My mental block is with the use of the English word "positive" to describe a person. Does the sentence mean the person has a positive outlook (is optimistic), that he/she is positive in his/her opinions, likes, dislikes, etc (is opinionated or inflexible), is positive about doing things his/her own way (is stubborn) or something else?
One could say Is buachaill soirbh é, but I think that that would mean more “He’s a cheerful boy” than “He’s an optimistic boy”. To speak directly of the boy’s attitude, perhaps Tá meon dearfach ag an mbuachaill would suffice — iompar might speak more to the boy’s external behavior than his internal attitude.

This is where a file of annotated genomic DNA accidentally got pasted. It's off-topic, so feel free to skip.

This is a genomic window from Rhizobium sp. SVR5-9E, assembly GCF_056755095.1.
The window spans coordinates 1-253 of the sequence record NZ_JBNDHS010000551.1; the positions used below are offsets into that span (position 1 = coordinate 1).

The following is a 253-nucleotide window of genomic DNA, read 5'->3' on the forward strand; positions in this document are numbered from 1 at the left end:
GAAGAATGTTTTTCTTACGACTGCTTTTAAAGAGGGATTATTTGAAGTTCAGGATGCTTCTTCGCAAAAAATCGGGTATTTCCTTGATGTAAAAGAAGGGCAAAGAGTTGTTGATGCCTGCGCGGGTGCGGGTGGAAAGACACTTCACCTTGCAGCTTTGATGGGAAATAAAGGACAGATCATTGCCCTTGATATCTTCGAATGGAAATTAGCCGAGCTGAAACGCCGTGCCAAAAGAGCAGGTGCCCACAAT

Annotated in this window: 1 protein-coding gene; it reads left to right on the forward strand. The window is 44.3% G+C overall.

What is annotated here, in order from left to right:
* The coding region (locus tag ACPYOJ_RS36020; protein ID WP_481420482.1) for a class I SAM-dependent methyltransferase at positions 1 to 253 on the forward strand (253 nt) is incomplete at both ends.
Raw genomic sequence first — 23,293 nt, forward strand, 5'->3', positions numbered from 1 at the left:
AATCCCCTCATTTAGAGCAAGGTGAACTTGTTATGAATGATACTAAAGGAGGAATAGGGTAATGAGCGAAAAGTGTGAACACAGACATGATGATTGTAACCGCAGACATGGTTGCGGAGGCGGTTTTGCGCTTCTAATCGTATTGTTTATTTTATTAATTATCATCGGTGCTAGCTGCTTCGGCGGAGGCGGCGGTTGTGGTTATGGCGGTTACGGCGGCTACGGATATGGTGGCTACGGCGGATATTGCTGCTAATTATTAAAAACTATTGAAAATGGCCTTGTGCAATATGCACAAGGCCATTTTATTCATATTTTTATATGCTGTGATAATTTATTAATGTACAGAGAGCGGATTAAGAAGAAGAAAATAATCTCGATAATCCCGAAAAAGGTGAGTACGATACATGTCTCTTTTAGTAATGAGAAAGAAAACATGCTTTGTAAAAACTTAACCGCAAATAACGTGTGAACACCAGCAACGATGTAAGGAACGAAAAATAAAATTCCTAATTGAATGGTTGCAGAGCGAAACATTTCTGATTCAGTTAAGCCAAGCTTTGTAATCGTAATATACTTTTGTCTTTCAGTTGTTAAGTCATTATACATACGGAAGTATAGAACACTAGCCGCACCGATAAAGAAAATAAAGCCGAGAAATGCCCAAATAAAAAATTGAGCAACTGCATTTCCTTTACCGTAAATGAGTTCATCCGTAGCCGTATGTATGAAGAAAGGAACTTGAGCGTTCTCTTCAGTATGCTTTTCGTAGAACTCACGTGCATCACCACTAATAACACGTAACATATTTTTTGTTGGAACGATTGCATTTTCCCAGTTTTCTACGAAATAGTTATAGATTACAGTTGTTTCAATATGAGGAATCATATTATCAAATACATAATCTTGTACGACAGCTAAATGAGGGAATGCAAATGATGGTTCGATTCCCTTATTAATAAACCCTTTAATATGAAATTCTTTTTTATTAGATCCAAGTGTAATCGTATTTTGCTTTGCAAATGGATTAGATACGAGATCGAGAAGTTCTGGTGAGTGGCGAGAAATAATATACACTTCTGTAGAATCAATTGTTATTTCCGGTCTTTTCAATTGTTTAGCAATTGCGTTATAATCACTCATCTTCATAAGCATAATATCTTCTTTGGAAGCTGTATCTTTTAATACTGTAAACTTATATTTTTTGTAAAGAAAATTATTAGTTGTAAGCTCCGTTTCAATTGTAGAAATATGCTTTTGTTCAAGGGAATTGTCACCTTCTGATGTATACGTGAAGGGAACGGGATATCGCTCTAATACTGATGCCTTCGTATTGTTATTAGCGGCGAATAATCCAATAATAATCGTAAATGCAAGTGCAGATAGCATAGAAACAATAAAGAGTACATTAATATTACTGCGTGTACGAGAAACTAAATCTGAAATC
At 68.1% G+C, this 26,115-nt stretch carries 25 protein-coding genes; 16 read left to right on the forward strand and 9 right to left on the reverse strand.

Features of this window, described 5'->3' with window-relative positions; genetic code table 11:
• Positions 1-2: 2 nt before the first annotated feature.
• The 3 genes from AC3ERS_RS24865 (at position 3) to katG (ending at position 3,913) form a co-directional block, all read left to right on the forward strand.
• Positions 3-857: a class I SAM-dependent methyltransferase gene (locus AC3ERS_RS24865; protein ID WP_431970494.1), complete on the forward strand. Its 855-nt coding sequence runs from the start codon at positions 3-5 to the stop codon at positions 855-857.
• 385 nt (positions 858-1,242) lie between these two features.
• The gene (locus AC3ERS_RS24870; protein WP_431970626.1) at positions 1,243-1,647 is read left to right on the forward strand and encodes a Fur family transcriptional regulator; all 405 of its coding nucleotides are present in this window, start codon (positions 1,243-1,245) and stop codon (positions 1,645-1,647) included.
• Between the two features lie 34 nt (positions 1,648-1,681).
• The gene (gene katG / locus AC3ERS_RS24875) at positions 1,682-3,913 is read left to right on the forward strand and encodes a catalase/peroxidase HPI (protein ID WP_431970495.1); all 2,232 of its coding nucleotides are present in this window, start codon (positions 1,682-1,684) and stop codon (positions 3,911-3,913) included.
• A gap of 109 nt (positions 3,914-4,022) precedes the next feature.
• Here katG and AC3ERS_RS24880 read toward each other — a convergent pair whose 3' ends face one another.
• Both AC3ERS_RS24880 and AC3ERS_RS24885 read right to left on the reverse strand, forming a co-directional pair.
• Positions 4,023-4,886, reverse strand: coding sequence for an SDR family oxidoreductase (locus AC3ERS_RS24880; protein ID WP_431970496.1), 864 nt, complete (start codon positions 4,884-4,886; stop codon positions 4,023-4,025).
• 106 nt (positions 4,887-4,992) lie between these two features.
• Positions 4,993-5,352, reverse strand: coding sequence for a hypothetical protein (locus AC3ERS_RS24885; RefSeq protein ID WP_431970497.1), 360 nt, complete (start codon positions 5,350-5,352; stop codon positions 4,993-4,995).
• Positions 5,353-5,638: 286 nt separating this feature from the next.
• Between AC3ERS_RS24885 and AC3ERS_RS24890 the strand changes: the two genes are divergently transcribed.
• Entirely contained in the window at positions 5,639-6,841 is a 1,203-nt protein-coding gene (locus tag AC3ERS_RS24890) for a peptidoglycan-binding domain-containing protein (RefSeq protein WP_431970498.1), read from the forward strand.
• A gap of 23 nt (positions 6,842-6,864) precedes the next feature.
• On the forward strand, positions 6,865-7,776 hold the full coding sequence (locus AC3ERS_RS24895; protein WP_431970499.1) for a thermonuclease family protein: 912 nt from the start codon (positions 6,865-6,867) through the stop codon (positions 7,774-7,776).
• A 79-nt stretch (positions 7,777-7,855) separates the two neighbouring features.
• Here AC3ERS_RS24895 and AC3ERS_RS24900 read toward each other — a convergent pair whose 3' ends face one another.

For a number of different reasons.
The simplest is that there is no definite article in Is buachaill dearfach é, so the translation can't be "the boy".
The more fundamental reason is that Is buachaill dearfach é is a copula - you are linking the noun buachaill to the pronoun é. "the boy is positive" is not a copular sentence - you are using an adjective ("positive") to describe a noun ("boy"). The Irish for that sentence is Tá an buachaill dearfach.